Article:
How Far Must We Go to Help Family?

Carolyn Light

We want to be there to support our families, but what if they need too much?

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Photo by Tyler Nix on Unsplash

I recently read an advice article on Newsweek.com.

A 74-year-old woman was writing in, concerned because her granddaughter and her granddaughter's children had recently become homeless. Despite the fact that the granddaughter's mother was wealthy, she purportedly would not help the granddaughter financially. The woman's father was not in a position to help.

The writer stated that she took her granddaughter and her children in -- but that due to her own fixed income and monthly bills, the situation was quickly becoming untennable. She wasn't sure what to do. She wanted to help her granddaughter and her great-grandchildren -- but she also didn't want to run out of money to pay her mortgage.

"What should I do?" she asked at the end of the column.

This is something I see frequently in my job as a counselor.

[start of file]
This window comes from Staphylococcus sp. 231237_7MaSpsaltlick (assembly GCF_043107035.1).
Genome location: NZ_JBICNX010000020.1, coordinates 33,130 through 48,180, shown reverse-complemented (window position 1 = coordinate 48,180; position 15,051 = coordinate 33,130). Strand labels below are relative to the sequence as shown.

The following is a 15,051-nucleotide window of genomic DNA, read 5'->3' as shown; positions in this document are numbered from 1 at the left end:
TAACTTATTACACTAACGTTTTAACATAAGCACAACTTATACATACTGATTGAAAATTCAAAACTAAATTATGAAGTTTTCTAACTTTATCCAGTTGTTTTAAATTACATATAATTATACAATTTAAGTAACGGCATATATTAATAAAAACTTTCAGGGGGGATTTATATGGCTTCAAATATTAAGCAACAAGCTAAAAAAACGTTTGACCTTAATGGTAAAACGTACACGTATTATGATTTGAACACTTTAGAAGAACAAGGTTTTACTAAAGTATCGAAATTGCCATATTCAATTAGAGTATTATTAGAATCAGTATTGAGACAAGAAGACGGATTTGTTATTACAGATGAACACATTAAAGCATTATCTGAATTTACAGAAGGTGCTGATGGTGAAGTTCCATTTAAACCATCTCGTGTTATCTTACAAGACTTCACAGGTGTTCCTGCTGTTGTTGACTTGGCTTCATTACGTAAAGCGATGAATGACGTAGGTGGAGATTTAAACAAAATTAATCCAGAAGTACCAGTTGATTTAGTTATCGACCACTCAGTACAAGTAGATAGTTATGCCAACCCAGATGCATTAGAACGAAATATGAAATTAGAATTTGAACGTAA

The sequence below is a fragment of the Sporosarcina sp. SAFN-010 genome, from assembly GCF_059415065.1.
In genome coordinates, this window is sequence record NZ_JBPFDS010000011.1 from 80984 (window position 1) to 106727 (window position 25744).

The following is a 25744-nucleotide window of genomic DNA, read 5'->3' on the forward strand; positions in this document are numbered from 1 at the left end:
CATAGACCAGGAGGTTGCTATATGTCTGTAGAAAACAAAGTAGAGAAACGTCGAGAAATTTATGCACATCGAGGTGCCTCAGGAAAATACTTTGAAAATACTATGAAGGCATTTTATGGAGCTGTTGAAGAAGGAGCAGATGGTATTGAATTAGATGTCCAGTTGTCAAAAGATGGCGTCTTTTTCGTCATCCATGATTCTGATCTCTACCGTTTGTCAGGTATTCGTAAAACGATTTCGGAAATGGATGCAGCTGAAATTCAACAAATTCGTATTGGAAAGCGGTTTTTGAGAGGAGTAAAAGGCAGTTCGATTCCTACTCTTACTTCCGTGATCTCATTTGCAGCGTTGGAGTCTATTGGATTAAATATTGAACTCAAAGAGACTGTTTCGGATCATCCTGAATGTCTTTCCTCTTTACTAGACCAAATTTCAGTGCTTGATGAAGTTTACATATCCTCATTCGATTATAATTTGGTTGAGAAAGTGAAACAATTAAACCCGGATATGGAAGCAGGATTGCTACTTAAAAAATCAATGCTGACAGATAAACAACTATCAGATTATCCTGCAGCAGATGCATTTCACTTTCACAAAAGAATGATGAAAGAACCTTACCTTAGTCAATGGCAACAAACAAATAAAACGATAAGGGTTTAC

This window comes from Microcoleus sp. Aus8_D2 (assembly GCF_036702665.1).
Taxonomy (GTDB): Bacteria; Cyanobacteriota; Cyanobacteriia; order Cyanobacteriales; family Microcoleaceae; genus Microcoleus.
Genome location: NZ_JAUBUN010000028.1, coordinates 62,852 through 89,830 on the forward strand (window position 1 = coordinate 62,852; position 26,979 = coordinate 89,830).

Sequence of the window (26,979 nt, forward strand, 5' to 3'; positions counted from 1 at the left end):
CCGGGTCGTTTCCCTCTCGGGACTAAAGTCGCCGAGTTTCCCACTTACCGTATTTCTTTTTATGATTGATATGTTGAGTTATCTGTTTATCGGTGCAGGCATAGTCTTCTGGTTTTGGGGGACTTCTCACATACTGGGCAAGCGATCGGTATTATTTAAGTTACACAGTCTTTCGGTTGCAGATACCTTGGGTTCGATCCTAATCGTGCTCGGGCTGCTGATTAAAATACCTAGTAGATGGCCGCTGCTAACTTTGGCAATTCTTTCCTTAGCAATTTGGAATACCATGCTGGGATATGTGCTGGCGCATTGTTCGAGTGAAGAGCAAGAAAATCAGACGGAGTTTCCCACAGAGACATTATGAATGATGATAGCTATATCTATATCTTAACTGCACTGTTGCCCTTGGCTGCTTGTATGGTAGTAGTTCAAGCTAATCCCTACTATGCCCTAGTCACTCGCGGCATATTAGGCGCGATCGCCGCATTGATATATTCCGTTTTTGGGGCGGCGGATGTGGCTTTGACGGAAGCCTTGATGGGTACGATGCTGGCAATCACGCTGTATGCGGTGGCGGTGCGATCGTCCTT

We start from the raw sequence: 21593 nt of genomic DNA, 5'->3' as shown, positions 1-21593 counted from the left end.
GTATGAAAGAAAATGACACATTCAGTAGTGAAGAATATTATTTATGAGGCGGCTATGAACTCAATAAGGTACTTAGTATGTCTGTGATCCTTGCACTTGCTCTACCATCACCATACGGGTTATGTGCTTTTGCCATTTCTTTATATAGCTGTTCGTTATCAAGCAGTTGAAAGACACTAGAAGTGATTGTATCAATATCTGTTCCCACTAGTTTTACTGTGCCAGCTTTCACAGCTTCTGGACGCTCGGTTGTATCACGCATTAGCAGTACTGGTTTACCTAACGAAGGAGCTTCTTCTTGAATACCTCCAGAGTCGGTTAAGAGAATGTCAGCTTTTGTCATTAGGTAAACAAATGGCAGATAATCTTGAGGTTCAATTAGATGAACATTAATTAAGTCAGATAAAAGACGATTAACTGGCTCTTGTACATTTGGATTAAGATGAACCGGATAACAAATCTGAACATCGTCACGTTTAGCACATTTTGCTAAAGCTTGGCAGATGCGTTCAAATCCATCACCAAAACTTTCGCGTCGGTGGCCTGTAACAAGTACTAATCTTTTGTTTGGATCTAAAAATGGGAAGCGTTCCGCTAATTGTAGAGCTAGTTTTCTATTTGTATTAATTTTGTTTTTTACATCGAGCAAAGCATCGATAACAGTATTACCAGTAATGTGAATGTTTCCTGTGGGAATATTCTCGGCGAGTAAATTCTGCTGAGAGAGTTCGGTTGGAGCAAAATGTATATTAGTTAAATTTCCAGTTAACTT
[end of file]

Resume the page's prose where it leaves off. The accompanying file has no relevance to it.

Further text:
Not this exact situation, of course, but family concerns are frequently the subjects of our sessions. Clients have family members struggling with addiction, and they wonder at which point they should cut the afflicted out of their lives.

Clients have family members dealing with financial insecurity, and the appropriate response is when asked for money.

Clients struggle with their in-laws, and their children, and their estranged spouses. Despite the myriad of different issues they face, their concern is always the same -- what is their obligation to this person? They're family, but at what point can they draw a line?

Of course, there is no simple answer to this question, due to the highly individualized nature of each situation.

The research is clear -- a strong familial support system leads to greater happiness, and in some cases, longer lives. But this, too, is not simplistic. The happiness and life-longevity rely upon the healthiness of the support system, and the give-and-take nature of it as well. One individual cannot be doing all of the giving, and one cannot be doing all of the taking for this support system to function properly.

Still, while it can be easy to cut off friends, or others on the peripheries of our lives, it can be harder to do with family.

What do you think?

Have you ever been in a situation in which you've had to draw a hard boundary regarding your support of a family member? What do you believe our obligations are to our family members?

Leave your thoughts in the comments.

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We're all just out here, doing our best. Pondering: Mental Health | Feminism | Relationships & Dating | Social Climate

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